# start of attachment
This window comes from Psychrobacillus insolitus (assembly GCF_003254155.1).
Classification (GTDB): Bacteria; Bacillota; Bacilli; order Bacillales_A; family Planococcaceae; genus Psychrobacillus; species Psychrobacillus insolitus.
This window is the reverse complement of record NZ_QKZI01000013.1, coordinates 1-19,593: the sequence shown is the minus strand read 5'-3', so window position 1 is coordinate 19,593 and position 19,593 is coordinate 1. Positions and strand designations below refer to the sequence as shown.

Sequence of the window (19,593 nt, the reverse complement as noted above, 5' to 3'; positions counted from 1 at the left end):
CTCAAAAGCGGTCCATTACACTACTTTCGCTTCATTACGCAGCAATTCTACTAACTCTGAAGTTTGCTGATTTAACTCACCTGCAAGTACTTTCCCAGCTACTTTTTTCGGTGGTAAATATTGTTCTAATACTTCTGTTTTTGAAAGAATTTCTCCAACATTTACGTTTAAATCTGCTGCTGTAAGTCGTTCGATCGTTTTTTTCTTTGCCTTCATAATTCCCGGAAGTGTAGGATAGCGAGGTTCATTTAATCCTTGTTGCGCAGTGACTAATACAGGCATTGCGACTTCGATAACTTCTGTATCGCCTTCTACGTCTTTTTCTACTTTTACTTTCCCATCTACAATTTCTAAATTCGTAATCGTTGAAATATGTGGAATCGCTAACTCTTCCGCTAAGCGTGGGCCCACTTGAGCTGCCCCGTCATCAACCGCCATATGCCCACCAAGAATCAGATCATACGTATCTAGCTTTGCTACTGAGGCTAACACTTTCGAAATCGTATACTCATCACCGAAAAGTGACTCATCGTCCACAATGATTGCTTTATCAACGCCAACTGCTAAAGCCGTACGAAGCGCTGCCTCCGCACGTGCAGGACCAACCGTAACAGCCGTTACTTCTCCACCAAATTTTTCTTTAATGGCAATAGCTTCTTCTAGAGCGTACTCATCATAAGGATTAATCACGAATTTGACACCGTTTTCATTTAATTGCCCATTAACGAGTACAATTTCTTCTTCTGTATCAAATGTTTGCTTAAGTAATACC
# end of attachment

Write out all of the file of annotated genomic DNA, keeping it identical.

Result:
This window comes from Psychrobacillus insolitus (assembly GCF_003254155.1).
Classification (GTDB): Bacteria; Bacillota; Bacilli; order Bacillales_A; family Planococcaceae; genus Psychrobacillus; species Psychrobacillus insolitus.
This window is the reverse complement of record NZ_QKZI01000013.1, coordinates 1-19,593: the sequence shown is the minus strand read 5'-3', so window position 1 is coordinate 19,593 and position 19,593 is coordinate 1. Positions and strand designations below refer to the sequence as shown.

Sequence of the window (19,593 nt, the reverse complement as noted above, 5' to 3'; positions counted from 1 at the left end):
CTCAAAAGCGGTCCATTACACTACTTTCGCTTCATTACGCAGCAATTCTACTAACTCTGAAGTTTGCTGATTTAACTCACCTGCAAGTACTTTCCCAGCTACTTTTTTCGGTGGTAAATATTGTTCTAATACTTCTGTTTTTGAAAGAATTTCTCCAACATTTACGTTTAAATCTGCTGCTGTAAGTCGTTCGATCGTTTTTTTCTTTGCCTTCATAATTCCCGGAAGTGTAGGATAGCGAGGTTCATTTAATCCTTGTTGCGCAGTGACTAATACAGGCATTGCGACTTCGATAACTTCTGTATCGCCTTCTACGTCTTTTTCTACTTTTACTTTCCCATCTACAATTTCTAAATTCGTAATCGTTGAAATATGTGGAATCGCTAACTCTTCCGCTAAGCGTGGGCCCACTTGAGCTGCCCCGTCATCAACCGCCATATGCCCACCAAGAATCAGATCATACGTATCTAGCTTTGCTACTGAGGCTAACACTTTCGAAATCGTATACTCATCACCGAAAAGTGACTCATCGTCCACAATGATTGCTTTATCAACGCCAACTGCTAAAGCCGTACGAAGCGCTGCCTCCGCACGTGCAGGACCAACCGTAACAGCCGTTACTTCTCCACCAAATTTTTCTTTAATGGCAATAGCTTCTTCTAGAGCGTACTCATCATAAGGATTAATCACGAATTTGACACCGTTTTCATTTAATTGCCCATTAACGAGTACAATTTCTTCTTCTGTATCAAATGTTTGCTTAAGTAATACC